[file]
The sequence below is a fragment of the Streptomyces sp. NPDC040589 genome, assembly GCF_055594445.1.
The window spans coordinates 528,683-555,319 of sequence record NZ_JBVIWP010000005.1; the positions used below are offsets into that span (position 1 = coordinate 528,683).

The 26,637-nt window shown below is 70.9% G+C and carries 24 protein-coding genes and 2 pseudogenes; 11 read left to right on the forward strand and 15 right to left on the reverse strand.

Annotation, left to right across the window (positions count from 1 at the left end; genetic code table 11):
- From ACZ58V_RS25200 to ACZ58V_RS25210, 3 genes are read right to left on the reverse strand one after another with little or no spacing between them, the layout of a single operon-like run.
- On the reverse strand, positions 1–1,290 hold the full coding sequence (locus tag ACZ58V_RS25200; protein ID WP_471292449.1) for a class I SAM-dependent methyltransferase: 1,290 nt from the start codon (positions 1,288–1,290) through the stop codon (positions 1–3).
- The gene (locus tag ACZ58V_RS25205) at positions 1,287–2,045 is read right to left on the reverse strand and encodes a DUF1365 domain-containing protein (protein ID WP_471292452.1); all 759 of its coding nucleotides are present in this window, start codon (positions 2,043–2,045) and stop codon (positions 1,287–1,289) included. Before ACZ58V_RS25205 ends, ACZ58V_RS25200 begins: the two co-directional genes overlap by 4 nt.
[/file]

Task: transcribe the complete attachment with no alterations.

The sequence below is a fragment of the Streptomyces sp. NPDC040589 genome, assembly GCF_055594445.1.
The window spans coordinates 528,683-555,319 of sequence record NZ_JBVIWP010000005.1; the positions used below are offsets into that span (position 1 = coordinate 528,683).

The 26,637-nt window shown below is 70.9% G+C and carries 24 protein-coding genes and 2 pseudogenes; 11 read left to right on the forward strand and 15 right to left on the reverse strand.

Annotation, left to right across the window (positions count from 1 at the left end; genetic code table 11):
- From ACZ58V_RS25200 to ACZ58V_RS25210, 3 genes are read right to left on the reverse strand one after another with little or no spacing between them, the layout of a single operon-like run.
- On the reverse strand, positions 1–1,290 hold the full coding sequence (locus tag ACZ58V_RS25200; protein ID WP_471292449.1) for a class I SAM-dependent methyltransferase: 1,290 nt from the start codon (positions 1,288–1,290) through the stop codon (positions 1–3).
- The gene (locus tag ACZ58V_RS25205) at positions 1,287–2,045 is read right to left on the reverse strand and encodes a DUF1365 domain-containing protein (protein ID WP_471292452.1); all 759 of its coding nucleotides are present in this window, start codon (positions 2,043–2,045) and stop codon (positions 1,287–1,289) included. Before ACZ58V_RS25205 ends, ACZ58V_RS25200 begins: the two co-directional genes overlap by 4 nt.